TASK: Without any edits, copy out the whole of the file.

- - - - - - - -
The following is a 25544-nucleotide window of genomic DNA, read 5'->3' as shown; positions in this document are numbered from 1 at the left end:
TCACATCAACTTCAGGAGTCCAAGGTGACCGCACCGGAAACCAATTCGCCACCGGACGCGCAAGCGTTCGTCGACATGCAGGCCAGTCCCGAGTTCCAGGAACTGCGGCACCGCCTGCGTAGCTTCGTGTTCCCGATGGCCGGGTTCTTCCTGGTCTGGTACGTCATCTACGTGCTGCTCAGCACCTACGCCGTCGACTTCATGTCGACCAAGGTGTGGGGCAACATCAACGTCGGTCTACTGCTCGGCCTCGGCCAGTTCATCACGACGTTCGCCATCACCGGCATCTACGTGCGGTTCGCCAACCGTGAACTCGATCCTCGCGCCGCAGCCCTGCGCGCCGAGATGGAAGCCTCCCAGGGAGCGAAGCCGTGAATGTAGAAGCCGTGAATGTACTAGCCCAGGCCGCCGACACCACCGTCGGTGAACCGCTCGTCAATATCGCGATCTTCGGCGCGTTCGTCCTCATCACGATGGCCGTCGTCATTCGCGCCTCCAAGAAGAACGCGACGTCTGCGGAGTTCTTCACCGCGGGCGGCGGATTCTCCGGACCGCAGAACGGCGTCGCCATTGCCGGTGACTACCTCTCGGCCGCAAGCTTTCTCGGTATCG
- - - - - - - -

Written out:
The following is a 25544-nucleotide window of genomic DNA, read 5'->3' as shown; positions in this document are numbered from 1 at the left end:
TCACATCAACTTCAGGAGTCCAAGGTGACCGCACCGGAAACCAATTCGCCACCGGACGCGCAAGCGTTCGTCGACATGCAGGCCAGTCCCGAGTTCCAGGAACTGCGGCACCGCCTGCGTAGCTTCGTGTTCCCGATGGCCGGGTTCTTCCTGGTCTGGTACGTCATCTACGTGCTGCTCAGCACCTACGCCGTCGACTTCATGTCGACCAAGGTGTGGGGCAACATCAACGTCGGTCTACTGCTCGGCCTCGGCCAGTTCATCACGACGTTCGCCATCACCGGCATCTACGTGCGGTTCGCCAACCGTGAACTCGATCCTCGCGCCGCAGCCCTGCGCGCCGAGATGGAAGCCTCCCAGGGAGCGAAGCCGTGAATGTAGAAGCCGTGAATGTACTAGCCCAGGCCGCCGACACCACCGTCGGTGAACCGCTCGTCAATATCGCGATCTTCGGCGCGTTCGTCCTCATCACGATGGCCGTCGTCATTCGCGCCTCCAAGAAGAACGCGACGTCTGCGGAGTTCTTCACCGCGGGCGGCGGATTCTCCGGACCGCAGAACGGCGTCGCCATTGCCGGTGACTACCTCTCGGCCGCAAGCTTTCTCGGTATCG